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Concealed Carry Here, But Not There

October 8, 2012

Over the weekend, I ended up at a couple of animal shelters. No, I’m not adopting yet another kitty; Jay, my kid sister (who’s not really a kid anymore, being more than old enough to pay for my beer when we go out…hehe) wants a couple of lil’ fuzz balls.

The first facility is a privately owned, no-kill shelter that’s really nice. The cat room is badass; it has lots of space for the goobers along with toys, a watering system that ensures they always have fresh H20, and plenty of nice, fluffy bedding. Also, they’re Plexiglas-fronted habitats, so you can stand there and watch the kitties try to convince you to take them home by being ridiculously cute. When you want to play with the kitties, somebody lets you into their little rooms…or brings out the cats. Really, it’s a cool setup and I’m glad that it exists. There were some older kitties there, who’re the hardest to re-home because they aren’t cute, little babies. But they seem to have all right lives at this shelter. They certainly don’t look neglected and most were happy to socialize with me.

However, I had a bit of a detour before getting into the shelter to see all that cool stuff. When I got to the building’s front door, I had to ask Jay to let me back into her car. That’s because the place was properly posted with legally binding signs that, in my not-so-humble opinion, fuck over Concealed Handgun License holders. If I carry my handgun past that sign, I’m committing a crime—even if nobody ever sees the firearm. However, laws are laws, so I didn’t even consider just keeping the Glock concealed and not saying anything; I’m a law-abiding citizen which, by its very definition, means that I do what the sign says even though I think it’s stupid.

Wanting to check out another shelter, Jay and I ended up just down the street at the city-run place. They did not have the signs that are present at the first facility, so in I went—no big deal.

Naturally, I lost my shit because somebody looked at me the wrong way, so I pulled out my gun and shot up the place. The only reason I didn’t do that at the first shelter was because the sign stated that I could not legally carry my firearm into their building. The words printed on the dead trees are magical like that.

OH. WAIT. THAT IS NOT WHAT HAPPENED AT ALL. BECAUSE I AM A LAW-ABIDING, SANE CITIZEN.

To even get a CHL, I have to pass background checks; take a class that includes both practical and written exams; and pay money I’d rather spend on something like lots and lots of ammo for target practice. Not only am I very familiar with the rules I have to follow as a CHL holder…I’m also utterly uninterested in having my shiny bit of plastic taken away. (Unless it’s because the State of Texas decides that such permission slips are no longer necessary. When that finally happens, I might have a license-burning party. Or something.)

So, I can legally carry into one shelter, but not another one that’s literally two minutes away by car. What—do people think I’m going to stop being a decent person during the trip? That I’m going to go bat-poo crazy in one facility and not the other? That I’m less trustworthy in Location X than Location Y because of some other, bizarre reason they simply won’t tell me about?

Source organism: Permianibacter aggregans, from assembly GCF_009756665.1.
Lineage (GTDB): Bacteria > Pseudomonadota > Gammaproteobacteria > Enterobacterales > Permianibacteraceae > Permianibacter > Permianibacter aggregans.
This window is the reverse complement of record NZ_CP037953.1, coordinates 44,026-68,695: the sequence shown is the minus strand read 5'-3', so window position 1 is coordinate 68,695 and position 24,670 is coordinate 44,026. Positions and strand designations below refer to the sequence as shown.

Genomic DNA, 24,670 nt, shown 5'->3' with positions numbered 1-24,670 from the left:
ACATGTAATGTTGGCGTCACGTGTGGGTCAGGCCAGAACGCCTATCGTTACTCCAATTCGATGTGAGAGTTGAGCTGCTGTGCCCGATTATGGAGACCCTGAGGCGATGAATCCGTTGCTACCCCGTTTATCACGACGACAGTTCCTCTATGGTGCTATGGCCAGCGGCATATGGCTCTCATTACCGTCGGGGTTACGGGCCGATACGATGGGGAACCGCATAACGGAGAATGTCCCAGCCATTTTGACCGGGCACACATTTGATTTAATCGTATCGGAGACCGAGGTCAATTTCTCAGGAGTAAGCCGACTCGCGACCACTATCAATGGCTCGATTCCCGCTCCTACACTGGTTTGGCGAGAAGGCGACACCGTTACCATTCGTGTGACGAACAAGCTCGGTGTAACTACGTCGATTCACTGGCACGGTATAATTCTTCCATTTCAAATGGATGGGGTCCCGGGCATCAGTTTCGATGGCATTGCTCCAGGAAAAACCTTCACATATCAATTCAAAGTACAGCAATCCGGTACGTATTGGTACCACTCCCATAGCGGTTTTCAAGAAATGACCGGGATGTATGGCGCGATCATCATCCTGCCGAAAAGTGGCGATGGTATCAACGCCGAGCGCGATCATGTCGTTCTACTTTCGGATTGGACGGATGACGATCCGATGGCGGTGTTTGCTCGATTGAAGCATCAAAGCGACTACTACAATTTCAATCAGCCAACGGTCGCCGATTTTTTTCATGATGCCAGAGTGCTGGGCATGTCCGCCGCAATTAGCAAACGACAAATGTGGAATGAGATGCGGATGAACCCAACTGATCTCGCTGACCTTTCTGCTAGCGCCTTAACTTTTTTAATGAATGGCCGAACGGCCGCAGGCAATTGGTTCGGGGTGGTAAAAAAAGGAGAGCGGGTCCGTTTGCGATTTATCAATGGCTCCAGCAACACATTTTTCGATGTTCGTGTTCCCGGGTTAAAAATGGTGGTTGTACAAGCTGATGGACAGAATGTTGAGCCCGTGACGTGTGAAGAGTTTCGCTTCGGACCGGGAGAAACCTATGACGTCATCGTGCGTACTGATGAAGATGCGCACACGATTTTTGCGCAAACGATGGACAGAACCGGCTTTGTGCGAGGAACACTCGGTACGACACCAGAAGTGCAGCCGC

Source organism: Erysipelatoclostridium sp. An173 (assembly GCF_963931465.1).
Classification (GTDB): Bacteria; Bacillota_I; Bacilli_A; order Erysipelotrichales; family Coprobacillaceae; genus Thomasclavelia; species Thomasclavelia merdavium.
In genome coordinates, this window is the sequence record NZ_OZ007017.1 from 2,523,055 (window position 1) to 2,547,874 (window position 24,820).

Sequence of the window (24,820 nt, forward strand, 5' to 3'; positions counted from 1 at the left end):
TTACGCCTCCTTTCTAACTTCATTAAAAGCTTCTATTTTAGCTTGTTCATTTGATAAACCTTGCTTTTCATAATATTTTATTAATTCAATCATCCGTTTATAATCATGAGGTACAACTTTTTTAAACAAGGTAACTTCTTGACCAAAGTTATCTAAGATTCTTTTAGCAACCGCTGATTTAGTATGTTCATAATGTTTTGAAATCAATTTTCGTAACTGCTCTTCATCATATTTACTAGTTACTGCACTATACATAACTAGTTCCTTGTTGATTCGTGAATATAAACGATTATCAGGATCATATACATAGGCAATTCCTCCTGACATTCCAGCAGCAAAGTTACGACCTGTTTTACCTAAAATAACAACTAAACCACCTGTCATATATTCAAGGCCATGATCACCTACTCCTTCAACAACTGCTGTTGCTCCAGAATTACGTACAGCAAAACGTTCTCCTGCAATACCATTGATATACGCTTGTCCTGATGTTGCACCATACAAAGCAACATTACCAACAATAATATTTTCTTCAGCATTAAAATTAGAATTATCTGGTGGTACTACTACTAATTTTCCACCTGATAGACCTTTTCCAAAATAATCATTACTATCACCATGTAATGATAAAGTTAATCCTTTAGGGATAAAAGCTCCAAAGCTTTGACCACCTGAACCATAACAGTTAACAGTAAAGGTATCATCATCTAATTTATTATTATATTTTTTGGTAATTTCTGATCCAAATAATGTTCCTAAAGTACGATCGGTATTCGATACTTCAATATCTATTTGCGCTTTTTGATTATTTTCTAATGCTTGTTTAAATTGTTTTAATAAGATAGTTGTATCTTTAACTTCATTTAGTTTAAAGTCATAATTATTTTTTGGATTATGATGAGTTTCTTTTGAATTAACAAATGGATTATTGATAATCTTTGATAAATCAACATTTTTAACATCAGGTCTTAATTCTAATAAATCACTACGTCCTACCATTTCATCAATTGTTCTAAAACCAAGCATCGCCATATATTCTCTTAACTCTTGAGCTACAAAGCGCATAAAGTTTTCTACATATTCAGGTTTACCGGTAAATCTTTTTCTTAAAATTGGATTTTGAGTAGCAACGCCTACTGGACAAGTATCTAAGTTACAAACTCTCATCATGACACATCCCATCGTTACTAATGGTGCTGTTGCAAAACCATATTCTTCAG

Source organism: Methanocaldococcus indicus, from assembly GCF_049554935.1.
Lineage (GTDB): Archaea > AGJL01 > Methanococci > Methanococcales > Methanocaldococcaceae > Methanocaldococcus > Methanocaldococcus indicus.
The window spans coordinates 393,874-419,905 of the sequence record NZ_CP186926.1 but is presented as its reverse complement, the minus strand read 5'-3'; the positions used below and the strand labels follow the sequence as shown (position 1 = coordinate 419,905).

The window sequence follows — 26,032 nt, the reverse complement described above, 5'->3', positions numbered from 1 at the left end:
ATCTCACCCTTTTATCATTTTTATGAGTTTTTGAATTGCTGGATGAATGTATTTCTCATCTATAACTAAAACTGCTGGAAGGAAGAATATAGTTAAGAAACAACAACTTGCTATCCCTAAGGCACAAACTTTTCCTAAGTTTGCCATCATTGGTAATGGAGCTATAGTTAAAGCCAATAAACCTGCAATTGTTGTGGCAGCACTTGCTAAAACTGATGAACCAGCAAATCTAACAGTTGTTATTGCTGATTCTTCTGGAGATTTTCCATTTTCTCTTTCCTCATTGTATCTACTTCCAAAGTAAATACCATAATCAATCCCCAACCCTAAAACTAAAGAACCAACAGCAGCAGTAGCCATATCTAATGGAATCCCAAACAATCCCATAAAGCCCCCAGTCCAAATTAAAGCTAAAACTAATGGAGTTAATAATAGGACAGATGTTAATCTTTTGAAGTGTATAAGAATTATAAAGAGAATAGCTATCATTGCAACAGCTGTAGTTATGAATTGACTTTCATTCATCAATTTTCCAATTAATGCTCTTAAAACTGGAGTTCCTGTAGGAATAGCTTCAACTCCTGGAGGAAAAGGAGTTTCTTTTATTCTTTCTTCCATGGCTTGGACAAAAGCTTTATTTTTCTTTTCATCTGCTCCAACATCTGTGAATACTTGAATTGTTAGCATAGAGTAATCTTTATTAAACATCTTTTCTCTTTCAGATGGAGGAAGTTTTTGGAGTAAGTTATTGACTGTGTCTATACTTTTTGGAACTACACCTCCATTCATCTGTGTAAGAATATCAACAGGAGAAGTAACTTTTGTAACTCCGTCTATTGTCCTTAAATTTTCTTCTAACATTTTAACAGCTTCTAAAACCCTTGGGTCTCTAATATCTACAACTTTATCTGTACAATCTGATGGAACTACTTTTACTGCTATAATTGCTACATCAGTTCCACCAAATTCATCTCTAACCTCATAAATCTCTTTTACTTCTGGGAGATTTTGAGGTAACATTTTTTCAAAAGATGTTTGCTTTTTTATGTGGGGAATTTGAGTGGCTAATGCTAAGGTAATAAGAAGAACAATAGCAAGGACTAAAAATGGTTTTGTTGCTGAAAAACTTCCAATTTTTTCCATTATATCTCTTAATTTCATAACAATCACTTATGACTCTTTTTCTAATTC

I don’t get it, but people don’t expect me to understand. They just want me to obey the laws.

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From → Family, Firearms

2 Comments
  1. Tom permalink

    I don’t know the exact recipe of the political sausage that added 30.06 to the TX penal code, but I would guess that it was put in to satisfy some state senator or rep in order to get the CHL laws passed. Kind of like the 11th hour machine gun ban added to the 1986 Firearm Owners Protection Act. But if you believe that the law is wrong for entities that are open to the public — like stores or animal shelters — to prohibit you from carrying a weapon that is 100% legal once you’re outside their door, how far do you push it? I’m not quite ready to raise gun rights to something like the civil rights movement or women’s voting rights, but those activists broke existing laws to make the country a better place. Would it be a kind of civil disobedience to carry concealed in a place marked with a 30.06? Me and my new XDs are trying to figure that one out.

    • Hi, Tom, and thanks for commenting.

      I don’t carry past 30.06 signs. I don’t carry into other, prohibited places. Why not? I don’t want to deal with the consequences. Sure, the odds of anybody finding out are very, very slim, but I’d rather not take the risk. Perhaps that makes me a chicken, but I really can’t afford an attorney to help me plead my case and, possibly, help get some of the dumb restrictions removed.

      Most of the time, when I encounter a 30.06 sign, I take my business elsewhere. If a property owner can tell me I can’t bring a lawful item into his or her establishment, I can certainly give my money, and good recommendations, to a competitor. After I get home, I send the manager of the posted business a polite letter explaining why I’m not a customer. That doesn’t change the world in huge ways, but I’ve seen 30.06 signs disappear (usually because of several peoples’ efforts). In most of those cases, the people in charge didn’t know, until people like me pointed it out, that they were telling law-abiding, sane, licensed-to-carry citizens that we weren’t welcome in those businesses.

      That’s my approach, anyway.

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